Background checks for financial institutions will differ depending on the company and the role. However, most background checks for financial roles will follow a general outline, whether you’re hiring a CFO or a new teller for a bank. Check background information the right way to help support your company’s compliance needs and to ensure that candidates have a positive experience with your brand. Here’s what to expect when performing background checks for financial service jobs. 

You must provide notice to the candidate that a background check will be performed. This notice must be provided in writing and it is the candidate’s legal right to be notified before the check is carried out. Note that the candidate must consent to the background check in order to carry out the screening. 

Many standard background checks only look at criminal history. However, standard background checks may be unsuited to comply with the rigorous requirements of the financial services industry.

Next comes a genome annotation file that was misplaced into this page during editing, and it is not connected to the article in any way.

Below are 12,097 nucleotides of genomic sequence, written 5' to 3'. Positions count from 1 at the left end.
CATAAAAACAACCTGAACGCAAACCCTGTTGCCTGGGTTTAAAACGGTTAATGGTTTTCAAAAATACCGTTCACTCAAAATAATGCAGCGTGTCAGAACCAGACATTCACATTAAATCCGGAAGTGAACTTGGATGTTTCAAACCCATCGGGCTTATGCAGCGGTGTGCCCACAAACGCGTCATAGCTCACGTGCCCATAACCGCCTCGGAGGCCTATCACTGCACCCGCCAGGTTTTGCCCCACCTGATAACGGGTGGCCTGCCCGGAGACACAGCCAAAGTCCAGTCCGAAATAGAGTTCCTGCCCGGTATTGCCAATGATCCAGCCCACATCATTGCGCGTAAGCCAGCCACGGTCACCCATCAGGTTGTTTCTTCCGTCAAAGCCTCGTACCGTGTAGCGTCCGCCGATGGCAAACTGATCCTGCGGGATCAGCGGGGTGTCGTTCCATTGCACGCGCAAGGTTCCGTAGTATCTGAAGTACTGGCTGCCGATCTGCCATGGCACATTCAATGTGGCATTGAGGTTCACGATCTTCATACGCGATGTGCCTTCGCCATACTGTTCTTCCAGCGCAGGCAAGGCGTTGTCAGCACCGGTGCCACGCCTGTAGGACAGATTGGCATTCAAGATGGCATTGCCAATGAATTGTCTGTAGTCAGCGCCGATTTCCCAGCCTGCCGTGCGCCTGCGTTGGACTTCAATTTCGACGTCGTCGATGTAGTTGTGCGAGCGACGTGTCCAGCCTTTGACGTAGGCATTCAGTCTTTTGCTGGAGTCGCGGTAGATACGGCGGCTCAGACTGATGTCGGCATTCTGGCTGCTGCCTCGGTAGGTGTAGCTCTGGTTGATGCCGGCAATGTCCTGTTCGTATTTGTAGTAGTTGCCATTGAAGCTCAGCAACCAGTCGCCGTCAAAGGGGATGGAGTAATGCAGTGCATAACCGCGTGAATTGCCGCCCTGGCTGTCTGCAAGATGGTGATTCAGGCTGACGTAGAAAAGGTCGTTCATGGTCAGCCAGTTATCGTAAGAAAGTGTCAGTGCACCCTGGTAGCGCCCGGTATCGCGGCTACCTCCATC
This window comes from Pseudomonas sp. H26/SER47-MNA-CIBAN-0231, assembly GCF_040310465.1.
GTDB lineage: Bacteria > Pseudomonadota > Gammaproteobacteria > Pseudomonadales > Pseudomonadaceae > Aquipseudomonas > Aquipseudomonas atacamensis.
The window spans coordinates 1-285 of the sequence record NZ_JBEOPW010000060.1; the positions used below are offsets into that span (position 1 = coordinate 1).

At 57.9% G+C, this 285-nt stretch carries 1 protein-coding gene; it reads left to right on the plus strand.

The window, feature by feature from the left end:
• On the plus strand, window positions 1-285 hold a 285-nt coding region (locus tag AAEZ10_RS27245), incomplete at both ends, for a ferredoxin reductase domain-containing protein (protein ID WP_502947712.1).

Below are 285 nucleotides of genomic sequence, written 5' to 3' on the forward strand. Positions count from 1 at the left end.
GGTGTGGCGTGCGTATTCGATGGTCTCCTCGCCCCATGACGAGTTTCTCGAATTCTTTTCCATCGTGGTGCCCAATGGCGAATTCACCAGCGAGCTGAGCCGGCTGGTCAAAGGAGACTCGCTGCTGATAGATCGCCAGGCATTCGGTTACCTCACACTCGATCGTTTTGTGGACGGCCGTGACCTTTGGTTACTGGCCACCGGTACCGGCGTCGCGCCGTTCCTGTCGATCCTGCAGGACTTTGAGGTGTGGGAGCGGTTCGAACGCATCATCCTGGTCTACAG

For example, a bank teller background check likely must go further than the screening of a retail associate. A background check that only looks for criminal records will not include civil judgments or lawsuits. Credit checks will not report on financial penalties, like foreclosures or bankruptcies. Within the financial services industry, this information could be more relevant.

Let’s run through the most important checks that go beyond the common criminal, employment and education background checks.

Civil court check

When performing a bank background check, an employer may want to conduct a civil court check because certain civil lawsuits could be relevant since financial industry employees will have access to highly sensitive information within the company and from customers.